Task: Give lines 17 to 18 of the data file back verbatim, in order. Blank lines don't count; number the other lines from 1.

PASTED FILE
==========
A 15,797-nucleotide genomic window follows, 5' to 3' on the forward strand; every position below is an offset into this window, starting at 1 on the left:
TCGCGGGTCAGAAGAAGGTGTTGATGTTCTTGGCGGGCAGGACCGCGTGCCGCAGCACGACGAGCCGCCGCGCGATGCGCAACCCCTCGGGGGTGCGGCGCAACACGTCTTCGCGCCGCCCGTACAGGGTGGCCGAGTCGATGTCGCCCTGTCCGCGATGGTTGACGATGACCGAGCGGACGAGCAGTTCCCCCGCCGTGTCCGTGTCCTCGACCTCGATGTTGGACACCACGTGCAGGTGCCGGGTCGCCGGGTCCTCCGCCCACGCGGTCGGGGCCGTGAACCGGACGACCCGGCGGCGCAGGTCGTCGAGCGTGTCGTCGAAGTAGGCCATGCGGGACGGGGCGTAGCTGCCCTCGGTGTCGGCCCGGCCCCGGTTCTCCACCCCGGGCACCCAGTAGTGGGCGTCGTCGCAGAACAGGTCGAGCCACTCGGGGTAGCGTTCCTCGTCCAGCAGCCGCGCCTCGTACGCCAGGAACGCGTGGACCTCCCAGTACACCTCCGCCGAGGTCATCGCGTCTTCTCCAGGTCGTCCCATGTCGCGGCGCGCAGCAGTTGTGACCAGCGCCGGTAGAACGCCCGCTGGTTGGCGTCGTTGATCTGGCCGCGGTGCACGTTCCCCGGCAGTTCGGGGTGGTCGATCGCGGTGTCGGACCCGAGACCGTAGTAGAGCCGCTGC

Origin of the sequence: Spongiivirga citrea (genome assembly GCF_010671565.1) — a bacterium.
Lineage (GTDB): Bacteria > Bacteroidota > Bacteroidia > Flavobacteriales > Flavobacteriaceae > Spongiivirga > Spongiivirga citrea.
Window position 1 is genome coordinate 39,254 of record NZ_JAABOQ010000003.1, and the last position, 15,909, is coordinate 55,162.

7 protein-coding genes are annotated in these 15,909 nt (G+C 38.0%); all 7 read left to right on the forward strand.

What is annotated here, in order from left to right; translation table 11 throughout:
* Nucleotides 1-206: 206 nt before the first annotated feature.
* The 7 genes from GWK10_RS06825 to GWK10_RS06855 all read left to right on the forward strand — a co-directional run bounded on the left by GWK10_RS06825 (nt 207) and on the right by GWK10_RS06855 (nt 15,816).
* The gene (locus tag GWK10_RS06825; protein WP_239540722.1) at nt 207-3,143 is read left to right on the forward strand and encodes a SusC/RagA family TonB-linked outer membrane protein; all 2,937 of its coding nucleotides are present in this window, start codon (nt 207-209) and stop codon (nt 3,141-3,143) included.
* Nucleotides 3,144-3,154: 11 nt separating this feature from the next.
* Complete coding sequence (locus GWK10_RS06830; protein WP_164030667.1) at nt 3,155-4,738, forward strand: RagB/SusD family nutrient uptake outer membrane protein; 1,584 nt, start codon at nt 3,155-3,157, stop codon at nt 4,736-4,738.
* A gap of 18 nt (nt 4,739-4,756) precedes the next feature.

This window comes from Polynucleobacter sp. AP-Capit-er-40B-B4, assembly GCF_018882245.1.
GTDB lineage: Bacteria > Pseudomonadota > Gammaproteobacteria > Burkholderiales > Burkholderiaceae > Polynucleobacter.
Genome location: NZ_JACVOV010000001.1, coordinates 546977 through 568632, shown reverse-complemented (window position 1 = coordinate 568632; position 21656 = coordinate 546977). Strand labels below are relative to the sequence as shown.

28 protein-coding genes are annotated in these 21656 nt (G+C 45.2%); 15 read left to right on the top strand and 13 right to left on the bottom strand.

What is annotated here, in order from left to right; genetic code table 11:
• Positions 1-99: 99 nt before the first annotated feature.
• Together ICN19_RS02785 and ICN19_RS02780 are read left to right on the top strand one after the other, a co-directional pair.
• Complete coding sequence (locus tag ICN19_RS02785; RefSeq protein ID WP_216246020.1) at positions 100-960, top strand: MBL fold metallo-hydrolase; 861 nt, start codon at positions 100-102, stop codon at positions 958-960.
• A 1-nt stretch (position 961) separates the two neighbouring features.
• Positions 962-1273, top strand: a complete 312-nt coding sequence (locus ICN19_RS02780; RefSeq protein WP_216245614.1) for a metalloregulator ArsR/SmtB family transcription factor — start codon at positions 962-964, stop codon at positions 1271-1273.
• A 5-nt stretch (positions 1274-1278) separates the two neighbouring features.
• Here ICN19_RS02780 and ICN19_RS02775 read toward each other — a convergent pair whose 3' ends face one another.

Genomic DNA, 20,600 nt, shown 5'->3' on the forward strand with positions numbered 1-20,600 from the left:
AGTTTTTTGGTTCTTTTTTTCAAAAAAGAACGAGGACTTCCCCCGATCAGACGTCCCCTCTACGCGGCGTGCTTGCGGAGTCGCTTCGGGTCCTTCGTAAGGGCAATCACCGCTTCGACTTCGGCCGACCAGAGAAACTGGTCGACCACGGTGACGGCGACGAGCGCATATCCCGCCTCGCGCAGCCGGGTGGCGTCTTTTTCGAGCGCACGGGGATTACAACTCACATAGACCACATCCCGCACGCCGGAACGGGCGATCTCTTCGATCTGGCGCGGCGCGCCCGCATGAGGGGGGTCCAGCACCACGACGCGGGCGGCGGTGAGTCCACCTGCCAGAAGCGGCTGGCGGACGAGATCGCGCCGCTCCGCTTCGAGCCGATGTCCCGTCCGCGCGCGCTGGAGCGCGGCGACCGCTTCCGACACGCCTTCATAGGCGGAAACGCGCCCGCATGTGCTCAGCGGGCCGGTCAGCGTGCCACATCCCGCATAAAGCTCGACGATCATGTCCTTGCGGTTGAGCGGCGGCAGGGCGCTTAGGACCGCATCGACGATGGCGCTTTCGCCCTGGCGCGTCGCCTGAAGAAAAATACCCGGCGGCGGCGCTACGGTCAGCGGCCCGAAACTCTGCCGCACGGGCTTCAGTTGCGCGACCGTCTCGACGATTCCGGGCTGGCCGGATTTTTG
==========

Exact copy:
28 protein-coding genes are annotated in these 21656 nt (G+C 45.2%); 15 read left to right on the top strand and 13 right to left on the bottom strand.

What is annotated here, in order from left to right; genetic code table 11: